|• Total||2.34 sq mi (6.1 km2)|
|• Land||2.34 sq mi (6.1 km2)|
|Elevation||30 ft (9 m)|
|GNIS feature ID||1512585|
Purdy is a small unincorporated community and Census Designated Place north of the city of Gig Harbor, at the junction of Washington State Routes 16 and 302 on the northern boundary of Pierce County, Washington.
The Washington Corrections Center for Women, originally named the Purdy Treatment Center, is colloquially referred to as "Purdy", though it has a Gig Harbor address.
In 1884, one Isaac Hawk sold 19 acres (77,000 m2) of land for $23.75 (equivalent to $676 in 2019). The purchaser was logger and Civil War veteran Horace Knapp (born March 23, 1845, in Titusville, Pennsylvania; died February 1, 1913, in Gig Harbor, Washington), who subdivided the land into lots and blocks to form the town of Purdy. The town's naming rights were taken by Joseph W. Purdy, a grocer from Tacoma, Washington, who had donated the materials to construct the community's first schoolhouse; the schoolhouse's land was donated by Knapp.
On February 8, 1885, Knapp married Josephine Fuller, after which they moved to the Purdy area, making her Purdy's first white female settler. Knapp owned a floating logging camp on Burley Lagoon which included a cookhouse and bunks for the loggers.
A mill was built in 1885 by James Ashton, Joseph Purdy, William Rowland, and a Mr. Sherman on a small inlet of Burley Lagoon just down the hill from present day Peninsula High School. In 1886, the Purdy mill secured its first contract to provide huge lumber with one edge beveled for the construction of a wooden dry dock at Puget Sound Naval Shipyard in nearby Bremerton. The mill could underbid their competitors because they used an extra saw to cut the bevel, which allowed them to use only four trips of the saw carriage instead of five.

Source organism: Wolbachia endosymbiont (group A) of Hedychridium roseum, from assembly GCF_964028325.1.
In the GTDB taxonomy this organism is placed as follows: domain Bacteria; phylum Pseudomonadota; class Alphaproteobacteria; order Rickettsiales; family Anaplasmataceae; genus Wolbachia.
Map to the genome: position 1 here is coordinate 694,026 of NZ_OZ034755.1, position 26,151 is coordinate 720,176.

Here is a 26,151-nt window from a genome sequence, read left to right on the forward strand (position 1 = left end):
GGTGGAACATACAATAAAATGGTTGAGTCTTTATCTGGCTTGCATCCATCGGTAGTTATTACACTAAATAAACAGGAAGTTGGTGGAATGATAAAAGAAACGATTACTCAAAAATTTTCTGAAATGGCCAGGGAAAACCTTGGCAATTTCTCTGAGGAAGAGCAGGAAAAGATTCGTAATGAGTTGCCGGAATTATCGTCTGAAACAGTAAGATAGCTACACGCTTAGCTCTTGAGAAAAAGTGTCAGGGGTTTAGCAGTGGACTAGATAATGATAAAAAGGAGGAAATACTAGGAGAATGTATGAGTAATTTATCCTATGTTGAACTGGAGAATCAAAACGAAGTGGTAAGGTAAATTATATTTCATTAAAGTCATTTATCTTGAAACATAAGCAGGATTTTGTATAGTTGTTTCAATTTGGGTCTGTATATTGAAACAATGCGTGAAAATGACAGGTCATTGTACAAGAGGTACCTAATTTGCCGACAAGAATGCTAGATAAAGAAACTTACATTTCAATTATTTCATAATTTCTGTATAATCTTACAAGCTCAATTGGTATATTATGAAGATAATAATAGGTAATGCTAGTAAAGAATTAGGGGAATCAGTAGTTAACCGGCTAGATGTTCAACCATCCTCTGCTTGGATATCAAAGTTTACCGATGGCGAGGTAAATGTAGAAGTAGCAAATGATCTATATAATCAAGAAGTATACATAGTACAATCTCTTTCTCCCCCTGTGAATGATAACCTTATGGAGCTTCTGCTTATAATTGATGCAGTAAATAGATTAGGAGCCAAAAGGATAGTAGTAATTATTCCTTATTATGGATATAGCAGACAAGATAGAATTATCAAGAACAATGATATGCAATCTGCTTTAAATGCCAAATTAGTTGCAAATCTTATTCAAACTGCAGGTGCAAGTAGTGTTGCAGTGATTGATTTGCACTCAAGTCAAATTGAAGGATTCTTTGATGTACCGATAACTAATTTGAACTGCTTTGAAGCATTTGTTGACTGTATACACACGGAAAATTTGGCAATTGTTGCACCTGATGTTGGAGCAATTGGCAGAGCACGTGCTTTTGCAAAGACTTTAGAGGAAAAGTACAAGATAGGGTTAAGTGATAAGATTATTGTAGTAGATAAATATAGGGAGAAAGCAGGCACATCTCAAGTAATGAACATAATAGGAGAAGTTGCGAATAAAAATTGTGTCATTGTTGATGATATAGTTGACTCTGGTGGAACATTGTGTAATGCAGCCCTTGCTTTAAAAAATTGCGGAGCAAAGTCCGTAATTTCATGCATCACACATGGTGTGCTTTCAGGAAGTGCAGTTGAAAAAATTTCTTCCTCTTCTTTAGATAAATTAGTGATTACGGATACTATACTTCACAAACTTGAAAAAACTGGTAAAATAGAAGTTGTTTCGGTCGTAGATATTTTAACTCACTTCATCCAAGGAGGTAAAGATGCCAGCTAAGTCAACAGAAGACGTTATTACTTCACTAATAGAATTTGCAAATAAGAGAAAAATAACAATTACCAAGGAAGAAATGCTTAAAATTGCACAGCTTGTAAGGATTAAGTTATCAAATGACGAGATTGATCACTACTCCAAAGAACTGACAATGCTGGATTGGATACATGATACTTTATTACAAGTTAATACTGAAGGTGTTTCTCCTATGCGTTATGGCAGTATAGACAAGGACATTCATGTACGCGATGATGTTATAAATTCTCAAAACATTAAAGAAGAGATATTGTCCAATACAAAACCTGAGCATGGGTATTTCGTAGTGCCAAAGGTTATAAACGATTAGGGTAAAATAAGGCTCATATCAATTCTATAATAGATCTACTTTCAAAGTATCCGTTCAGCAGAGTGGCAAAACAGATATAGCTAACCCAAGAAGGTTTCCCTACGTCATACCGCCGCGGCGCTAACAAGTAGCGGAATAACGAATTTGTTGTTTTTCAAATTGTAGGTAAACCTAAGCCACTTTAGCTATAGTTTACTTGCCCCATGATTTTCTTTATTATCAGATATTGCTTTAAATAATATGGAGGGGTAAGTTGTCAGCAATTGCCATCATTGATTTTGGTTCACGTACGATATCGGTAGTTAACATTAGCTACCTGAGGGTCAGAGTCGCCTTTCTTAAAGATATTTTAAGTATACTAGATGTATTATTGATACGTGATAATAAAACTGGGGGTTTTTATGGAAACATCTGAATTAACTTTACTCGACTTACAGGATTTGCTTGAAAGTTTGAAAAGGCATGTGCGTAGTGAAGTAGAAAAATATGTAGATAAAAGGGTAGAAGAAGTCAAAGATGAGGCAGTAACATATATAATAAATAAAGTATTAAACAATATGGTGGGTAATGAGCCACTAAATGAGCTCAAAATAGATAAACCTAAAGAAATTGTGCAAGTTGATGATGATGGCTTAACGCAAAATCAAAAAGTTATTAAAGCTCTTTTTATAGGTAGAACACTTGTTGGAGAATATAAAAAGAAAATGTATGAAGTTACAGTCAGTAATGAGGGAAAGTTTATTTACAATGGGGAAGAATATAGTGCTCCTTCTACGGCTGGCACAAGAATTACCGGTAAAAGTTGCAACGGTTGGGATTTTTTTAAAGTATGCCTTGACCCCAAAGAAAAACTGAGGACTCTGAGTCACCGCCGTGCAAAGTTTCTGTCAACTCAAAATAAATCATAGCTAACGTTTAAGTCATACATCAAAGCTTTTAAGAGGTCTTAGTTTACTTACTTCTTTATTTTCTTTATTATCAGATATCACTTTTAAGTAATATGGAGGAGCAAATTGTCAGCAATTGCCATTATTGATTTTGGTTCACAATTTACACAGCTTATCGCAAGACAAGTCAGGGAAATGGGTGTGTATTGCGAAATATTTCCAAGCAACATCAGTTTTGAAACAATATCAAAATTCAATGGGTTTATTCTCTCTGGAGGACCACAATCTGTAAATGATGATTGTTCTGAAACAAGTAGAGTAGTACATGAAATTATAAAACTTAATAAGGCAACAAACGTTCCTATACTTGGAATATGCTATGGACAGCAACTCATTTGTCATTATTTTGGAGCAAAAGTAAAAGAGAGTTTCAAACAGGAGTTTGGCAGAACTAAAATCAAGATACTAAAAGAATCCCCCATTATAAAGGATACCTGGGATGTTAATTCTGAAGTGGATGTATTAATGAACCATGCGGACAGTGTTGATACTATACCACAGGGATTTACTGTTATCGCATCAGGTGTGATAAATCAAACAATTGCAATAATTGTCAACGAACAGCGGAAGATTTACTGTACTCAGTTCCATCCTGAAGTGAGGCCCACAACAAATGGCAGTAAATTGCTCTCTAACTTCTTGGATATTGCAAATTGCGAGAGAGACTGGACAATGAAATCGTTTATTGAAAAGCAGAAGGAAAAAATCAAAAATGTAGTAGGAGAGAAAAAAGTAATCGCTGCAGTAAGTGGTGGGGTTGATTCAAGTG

Purdy became known as a "brawling mill town". The mill's success brought such conveniences as a grocery store and a post office to the area, the latter sited on Knapp's floating camp from 1886 to 1895 after which the function transferred to Springfield (Wauna, Washington). A long chute along present-day 144th Street brought logs down the hill to the water. The area's first Oyster factory was opened circa 1900 by a Mr Ouellette, known as "the Frenchman", to can oysters gathered from his land on the Purdy spit. Japanese oysters are still cultivated on Purdy's sandbars and in Burley Lagoon, as are clams.
The original schoolhouse was abandoned in the 1890s. In 1900, the second Purdy Schoolhouse was built to replace it on land (also donated by Knapp) located on Sherman Avenue (present-day 68th Avenue). Students spent every other semester at either the Purdy Schoolhouse, or the Wauna Schoolhouse to keep both schools active. The modern-day Peninsula High School now sits on the hill where one of the original schoolhouses was built. The Second schoolhouse stood until 2015, when it was demolished to build a new home.
- "Purdy, Washington". Geographic Names Information System. United States Geological Survey. Retrieved 2016-06-09.
- "Gig Harbour Community Plan". Pierce County Washington. Retrieved 15 December 2015.
- "Purdy, Washington Population". Retrieved 11 December 2015.
- Slater, Colleen (November 2004). "From Pioneer Stock: First White Woman Settler on Henderson Bay". Key Peninsula News. 31 (11): 16.
- 1974-75 Students of, Goodman Middle School (1979). Along the Waterfront. Clinton Hull Publishing Co., Ltd. pp. 80–82.
- Peninsula Historical Society
- The Tacoma Times, June 11, 1948, "Old Purdy School Building Recalls Early Settlement"
- The Tacoma Times, March 19, 1939, "First White Woman to Live at Henderson Bay Expires"
- "Key Peninsula News" (PDF). 36 (1). January 2008. Retrieved 11 December 2008. Cite journal requires
- The WPA Guide to Washington: The Evergreen State. p. 500. Retrieved 11 December 2015.
- "My Father", by Earl H. Knapp
|Wikivoyage has a travel guide for Purdy (Washington).|